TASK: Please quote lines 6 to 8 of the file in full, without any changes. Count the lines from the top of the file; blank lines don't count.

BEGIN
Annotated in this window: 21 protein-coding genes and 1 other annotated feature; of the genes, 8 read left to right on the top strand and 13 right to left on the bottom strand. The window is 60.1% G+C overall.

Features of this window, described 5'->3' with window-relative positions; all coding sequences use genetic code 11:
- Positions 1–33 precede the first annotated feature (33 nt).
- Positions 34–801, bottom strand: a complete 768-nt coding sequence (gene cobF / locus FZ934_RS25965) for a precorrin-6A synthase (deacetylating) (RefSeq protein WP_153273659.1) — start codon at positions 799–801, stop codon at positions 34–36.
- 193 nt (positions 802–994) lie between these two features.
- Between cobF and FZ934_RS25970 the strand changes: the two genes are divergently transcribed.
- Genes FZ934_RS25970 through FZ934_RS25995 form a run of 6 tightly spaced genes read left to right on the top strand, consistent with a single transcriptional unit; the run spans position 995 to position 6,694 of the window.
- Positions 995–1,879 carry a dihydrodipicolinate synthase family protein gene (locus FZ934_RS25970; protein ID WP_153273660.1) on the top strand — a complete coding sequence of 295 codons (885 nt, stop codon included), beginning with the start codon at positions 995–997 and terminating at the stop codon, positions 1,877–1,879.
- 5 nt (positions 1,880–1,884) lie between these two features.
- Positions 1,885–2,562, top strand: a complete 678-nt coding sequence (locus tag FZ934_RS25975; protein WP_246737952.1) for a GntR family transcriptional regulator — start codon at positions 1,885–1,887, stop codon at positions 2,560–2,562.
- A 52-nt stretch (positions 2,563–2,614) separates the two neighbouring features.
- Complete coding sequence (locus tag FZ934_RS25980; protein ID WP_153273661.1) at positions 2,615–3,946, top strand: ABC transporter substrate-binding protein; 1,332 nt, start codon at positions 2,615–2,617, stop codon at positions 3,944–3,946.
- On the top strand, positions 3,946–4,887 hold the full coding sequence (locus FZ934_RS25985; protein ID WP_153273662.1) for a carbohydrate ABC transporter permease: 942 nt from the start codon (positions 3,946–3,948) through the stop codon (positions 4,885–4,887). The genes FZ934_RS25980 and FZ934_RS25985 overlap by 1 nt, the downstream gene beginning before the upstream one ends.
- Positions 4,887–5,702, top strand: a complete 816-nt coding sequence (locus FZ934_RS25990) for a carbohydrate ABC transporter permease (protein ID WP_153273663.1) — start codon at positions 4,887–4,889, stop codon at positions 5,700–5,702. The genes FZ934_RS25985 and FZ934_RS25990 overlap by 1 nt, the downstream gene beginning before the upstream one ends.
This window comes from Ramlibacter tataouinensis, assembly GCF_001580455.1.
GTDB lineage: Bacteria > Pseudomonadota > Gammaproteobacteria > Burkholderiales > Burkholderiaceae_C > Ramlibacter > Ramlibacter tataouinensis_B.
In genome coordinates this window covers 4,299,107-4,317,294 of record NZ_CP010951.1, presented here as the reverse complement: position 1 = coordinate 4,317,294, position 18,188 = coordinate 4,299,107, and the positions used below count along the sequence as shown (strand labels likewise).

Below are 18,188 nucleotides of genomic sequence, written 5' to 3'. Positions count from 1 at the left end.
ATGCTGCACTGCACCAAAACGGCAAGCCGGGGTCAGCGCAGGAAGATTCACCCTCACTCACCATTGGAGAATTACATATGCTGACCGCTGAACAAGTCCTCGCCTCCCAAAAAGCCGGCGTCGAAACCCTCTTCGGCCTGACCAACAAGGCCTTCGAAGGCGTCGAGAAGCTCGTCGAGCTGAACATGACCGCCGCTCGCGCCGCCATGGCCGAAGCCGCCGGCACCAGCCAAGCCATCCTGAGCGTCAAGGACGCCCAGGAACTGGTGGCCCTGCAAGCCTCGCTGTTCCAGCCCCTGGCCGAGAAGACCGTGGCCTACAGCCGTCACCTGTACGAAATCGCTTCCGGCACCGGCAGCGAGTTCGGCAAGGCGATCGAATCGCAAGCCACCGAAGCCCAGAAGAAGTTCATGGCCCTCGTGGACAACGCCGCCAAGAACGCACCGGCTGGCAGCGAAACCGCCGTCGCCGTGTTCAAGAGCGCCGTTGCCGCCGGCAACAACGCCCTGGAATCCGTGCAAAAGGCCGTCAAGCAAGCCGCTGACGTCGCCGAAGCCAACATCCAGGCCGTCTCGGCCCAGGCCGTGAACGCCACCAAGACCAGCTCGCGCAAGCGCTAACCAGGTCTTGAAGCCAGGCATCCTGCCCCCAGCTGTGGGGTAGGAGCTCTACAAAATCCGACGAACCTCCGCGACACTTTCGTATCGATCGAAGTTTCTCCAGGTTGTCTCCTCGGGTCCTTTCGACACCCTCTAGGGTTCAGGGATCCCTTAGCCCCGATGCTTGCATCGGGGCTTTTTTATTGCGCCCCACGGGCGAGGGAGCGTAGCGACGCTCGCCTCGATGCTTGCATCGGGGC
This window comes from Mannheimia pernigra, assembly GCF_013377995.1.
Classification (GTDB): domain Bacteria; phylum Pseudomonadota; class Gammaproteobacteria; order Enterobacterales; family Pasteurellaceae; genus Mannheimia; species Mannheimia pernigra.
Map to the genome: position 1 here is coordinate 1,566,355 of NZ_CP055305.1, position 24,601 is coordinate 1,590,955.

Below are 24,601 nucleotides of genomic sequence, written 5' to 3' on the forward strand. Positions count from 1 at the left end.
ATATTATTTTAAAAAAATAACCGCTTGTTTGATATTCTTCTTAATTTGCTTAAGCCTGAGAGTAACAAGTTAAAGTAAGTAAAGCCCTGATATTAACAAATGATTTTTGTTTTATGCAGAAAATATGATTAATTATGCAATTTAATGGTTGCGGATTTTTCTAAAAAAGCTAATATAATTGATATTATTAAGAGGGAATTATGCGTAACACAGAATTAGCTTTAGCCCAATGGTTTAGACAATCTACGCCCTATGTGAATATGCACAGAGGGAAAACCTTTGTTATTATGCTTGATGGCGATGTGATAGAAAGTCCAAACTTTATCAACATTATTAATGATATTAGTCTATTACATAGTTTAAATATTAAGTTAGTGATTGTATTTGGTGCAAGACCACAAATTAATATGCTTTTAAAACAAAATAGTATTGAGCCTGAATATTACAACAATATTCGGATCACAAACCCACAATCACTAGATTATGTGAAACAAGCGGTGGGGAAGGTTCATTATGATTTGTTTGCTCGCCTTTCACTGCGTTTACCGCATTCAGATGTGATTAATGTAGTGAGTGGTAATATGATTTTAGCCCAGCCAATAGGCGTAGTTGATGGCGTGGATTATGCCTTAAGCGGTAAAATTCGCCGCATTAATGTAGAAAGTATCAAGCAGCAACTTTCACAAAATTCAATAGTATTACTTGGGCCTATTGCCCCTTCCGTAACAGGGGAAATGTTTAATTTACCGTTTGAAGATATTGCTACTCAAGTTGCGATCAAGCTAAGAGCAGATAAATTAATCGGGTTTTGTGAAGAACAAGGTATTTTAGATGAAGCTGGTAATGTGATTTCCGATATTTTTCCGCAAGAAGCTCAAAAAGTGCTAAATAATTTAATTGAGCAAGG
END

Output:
- Between cobF and FZ934_RS25970 the strand changes: the two genes are divergently transcribed.
- Genes FZ934_RS25970 through FZ934_RS25995 form a run of 6 tightly spaced genes read left to right on the top strand, consistent with a single transcriptional unit; the run spans position 995 to position 6,694 of the window.
- Positions 995–1,879 carry a dihydrodipicolinate synthase family protein gene (locus FZ934_RS25970; protein ID WP_153273660.1) on the top strand — a complete coding sequence of 295 codons (885 nt, stop codon included), beginning with the start codon at positions 995–997 and terminating at the stop codon, positions 1,877–1,879.